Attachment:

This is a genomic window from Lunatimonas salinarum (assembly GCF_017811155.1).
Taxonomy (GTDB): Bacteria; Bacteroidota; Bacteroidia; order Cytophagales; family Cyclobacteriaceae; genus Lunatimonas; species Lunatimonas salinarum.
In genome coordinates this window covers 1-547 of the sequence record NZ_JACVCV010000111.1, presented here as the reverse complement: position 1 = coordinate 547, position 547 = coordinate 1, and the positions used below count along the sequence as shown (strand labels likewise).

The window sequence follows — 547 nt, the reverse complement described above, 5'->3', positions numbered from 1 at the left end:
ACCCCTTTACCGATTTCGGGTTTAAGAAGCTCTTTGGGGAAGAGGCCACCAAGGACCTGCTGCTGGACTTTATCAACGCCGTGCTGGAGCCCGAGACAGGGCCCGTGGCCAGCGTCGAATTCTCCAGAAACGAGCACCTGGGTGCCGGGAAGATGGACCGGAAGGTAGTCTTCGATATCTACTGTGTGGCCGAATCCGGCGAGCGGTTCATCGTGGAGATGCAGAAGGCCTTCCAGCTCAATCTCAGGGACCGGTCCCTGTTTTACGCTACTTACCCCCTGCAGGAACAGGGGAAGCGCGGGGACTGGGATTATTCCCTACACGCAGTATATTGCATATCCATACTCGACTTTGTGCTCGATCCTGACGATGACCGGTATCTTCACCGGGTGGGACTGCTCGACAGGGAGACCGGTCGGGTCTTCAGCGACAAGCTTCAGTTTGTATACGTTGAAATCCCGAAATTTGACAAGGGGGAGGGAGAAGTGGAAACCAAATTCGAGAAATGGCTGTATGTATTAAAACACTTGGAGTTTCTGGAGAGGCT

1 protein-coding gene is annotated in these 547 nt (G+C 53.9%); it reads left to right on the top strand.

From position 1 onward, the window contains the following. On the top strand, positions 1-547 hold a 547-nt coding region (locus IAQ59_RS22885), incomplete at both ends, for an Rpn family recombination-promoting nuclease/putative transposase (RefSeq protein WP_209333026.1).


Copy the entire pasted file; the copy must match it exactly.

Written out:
This is a genomic window from Lunatimonas salinarum (assembly GCF_017811155.1).
Taxonomy (GTDB): Bacteria; Bacteroidota; Bacteroidia; order Cytophagales; family Cyclobacteriaceae; genus Lunatimonas; species Lunatimonas salinarum.
In genome coordinates this window covers 1-547 of the sequence record NZ_JACVCV010000111.1, presented here as the reverse complement: position 1 = coordinate 547, position 547 = coordinate 1, and the positions used below count along the sequence as shown (strand labels likewise).

The window sequence follows — 547 nt, the reverse complement described above, 5'->3', positions numbered from 1 at the left end:
ACCCCTTTACCGATTTCGGGTTTAAGAAGCTCTTTGGGGAAGAGGCCACCAAGGACCTGCTGCTGGACTTTATCAACGCCGTGCTGGAGCCCGAGACAGGGCCCGTGGCCAGCGTCGAATTCTCCAGAAACGAGCACCTGGGTGCCGGGAAGATGGACCGGAAGGTAGTCTTCGATATCTACTGTGTGGCCGAATCCGGCGAGCGGTTCATCGTGGAGATGCAGAAGGCCTTCCAGCTCAATCTCAGGGACCGGTCCCTGTTTTACGCTACTTACCCCCTGCAGGAACAGGGGAAGCGCGGGGACTGGGATTATTCCCTACACGCAGTATATTGCATATCCATACTCGACTTTGTGCTCGATCCTGACGATGACCGGTATCTTCACCGGGTGGGACTGCTCGACAGGGAGACCGGTCGGGTCTTCAGCGACAAGCTTCAGTTTGTATACGTTGAAATCCCGAAATTTGACAAGGGGGAGGGAGAAGTGGAAACCAAATTCGAGAAATGGCTGTATGTATTAAAACACTTGGAGTTTCTGGAGAGGCT

1 protein-coding gene is annotated in these 547 nt (G+C 53.9%); it reads left to right on the top strand.

From position 1 onward, the window contains the following. On the top strand, positions 1-547 hold a 547-nt coding region (locus IAQ59_RS22885), incomplete at both ends, for an Rpn family recombination-promoting nuclease/putative transposase (RefSeq protein WP_209333026.1).